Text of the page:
What are the results that advertisers are achieving by working in a direct capacity with publishers? For example, a global technology brand was looking to scale its CRM data. The advertiser leveraged their first-party data to create a powerful lookalike model with multiple publishers, using their behavioural, engagement and contextual data. They created a modelled audience (cohort) almost as large as the initial CRM segment, which had millions of users in. This use case was possible with direct collaboration at scale between the global technology brand and their chosen publishers. The advertiser would not have been able to scale their first-party data, and the publishers would not have turned OMP revenue into private marketplace (PMP) revenue.
Beneficial for all
Ultimately, the best way for advertisers to get the most out of their budgets and for publishers to maximise their revenues is to realise that reachability is key. Reachability is effectively the opportunity to reach all of a target audience, not just the 30% that is trackable today. To achieve this, all advertisers and publishers have to recognise that the OMP can neither deliver this reach nor the effectiveness that it used to.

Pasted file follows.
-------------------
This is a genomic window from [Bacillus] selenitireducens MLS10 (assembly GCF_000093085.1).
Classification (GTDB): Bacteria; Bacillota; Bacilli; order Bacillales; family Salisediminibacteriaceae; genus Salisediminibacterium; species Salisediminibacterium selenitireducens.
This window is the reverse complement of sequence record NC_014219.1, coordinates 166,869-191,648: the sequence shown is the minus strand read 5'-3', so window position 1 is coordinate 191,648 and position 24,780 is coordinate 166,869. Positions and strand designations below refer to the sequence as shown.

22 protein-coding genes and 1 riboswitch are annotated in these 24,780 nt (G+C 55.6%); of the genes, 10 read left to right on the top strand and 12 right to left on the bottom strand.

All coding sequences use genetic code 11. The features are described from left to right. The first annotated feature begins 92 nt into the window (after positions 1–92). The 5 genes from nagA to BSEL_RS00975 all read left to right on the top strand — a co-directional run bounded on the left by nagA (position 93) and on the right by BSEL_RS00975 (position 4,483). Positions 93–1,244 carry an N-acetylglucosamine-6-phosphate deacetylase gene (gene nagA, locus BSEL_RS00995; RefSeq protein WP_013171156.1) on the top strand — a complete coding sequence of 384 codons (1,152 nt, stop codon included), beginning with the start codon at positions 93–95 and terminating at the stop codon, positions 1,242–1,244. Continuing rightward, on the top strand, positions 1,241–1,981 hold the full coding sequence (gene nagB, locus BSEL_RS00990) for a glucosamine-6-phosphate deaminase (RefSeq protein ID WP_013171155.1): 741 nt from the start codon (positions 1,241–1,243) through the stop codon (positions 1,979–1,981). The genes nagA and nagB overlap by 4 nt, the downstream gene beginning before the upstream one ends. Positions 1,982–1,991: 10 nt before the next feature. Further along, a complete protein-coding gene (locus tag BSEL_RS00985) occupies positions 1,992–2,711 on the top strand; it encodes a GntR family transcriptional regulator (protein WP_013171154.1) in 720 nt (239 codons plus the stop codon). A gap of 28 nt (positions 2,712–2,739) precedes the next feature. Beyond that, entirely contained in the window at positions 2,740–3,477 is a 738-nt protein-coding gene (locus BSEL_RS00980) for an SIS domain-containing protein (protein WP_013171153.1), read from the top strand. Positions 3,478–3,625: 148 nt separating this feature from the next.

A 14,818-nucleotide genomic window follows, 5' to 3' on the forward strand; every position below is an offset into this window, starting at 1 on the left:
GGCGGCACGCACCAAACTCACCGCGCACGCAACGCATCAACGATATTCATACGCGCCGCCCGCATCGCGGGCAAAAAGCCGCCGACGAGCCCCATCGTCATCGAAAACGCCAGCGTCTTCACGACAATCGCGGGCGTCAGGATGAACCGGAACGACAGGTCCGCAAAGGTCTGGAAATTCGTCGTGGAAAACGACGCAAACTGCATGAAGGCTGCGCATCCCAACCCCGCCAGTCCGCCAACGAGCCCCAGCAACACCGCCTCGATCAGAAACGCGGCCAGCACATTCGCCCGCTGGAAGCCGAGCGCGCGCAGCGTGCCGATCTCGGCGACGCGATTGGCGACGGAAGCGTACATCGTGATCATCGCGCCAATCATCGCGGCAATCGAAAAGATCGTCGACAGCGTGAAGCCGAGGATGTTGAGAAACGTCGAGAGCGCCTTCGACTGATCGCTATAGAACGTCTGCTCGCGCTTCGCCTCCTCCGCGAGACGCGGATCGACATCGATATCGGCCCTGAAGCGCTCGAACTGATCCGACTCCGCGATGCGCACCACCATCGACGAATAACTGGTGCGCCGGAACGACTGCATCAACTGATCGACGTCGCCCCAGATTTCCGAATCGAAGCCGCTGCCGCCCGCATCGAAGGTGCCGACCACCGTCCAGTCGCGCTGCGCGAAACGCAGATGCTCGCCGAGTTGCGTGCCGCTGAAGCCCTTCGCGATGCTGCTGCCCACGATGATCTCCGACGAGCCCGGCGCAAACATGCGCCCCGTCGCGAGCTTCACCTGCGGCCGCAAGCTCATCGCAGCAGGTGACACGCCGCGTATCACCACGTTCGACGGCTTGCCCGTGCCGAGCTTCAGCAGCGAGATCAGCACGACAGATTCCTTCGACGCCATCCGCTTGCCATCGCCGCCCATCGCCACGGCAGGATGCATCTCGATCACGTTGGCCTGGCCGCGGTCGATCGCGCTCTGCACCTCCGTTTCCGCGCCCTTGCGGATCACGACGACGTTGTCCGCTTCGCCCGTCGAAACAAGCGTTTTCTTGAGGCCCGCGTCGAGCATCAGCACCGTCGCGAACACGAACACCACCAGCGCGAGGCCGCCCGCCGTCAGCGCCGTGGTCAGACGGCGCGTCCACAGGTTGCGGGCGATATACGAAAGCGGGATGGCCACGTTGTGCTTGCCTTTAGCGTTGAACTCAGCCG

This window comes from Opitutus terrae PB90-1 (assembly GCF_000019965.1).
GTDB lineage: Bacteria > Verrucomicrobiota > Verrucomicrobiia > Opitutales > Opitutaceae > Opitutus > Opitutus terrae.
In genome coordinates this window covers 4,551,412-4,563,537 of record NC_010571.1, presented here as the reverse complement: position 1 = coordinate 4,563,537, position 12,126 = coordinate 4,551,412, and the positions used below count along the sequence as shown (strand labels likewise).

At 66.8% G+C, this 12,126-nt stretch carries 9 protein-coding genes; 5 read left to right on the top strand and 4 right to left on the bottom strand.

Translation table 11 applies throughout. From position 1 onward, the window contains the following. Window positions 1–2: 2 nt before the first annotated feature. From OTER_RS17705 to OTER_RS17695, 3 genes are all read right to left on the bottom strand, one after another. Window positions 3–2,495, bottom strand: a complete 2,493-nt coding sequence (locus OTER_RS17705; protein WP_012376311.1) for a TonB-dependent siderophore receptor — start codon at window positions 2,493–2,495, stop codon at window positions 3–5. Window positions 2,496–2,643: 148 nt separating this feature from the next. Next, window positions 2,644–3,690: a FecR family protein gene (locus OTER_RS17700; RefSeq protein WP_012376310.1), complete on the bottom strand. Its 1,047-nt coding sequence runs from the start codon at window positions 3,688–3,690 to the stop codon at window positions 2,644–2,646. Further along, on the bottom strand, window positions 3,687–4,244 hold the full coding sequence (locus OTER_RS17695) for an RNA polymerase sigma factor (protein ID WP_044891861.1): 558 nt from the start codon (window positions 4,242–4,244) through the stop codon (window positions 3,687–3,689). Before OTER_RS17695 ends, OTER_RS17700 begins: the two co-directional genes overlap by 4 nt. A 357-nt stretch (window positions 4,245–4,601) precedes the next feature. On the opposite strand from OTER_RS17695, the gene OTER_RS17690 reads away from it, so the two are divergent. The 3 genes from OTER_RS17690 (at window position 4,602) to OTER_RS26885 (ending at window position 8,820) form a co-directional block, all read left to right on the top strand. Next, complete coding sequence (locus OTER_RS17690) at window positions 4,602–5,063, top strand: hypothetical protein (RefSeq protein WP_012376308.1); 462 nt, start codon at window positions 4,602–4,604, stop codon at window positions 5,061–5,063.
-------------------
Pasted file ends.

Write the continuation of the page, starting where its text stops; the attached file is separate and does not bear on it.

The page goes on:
The answer to the OMP’s shortcomings and the need for reachability lies in a more direct way of working between advertisers and publishers, leveraging publisher first-party data to expand reach into advertiser-defined audiences.
Direct relationships and deal mechanisms open up unreachable audiences to advertisers, ensuring transparency and control and guaranteed access to premium inventory that can’t be found within the OMP. It also ensures advertisers are getting real insights into audiences that will provide them with the ability to accurately target users and achieve the outcomes they are looking for.
Advertisers know where their spend is going and who they’re reaching, publishers can grow their revenues, and users get to see only the most relevant ads. It’s a win-win-win.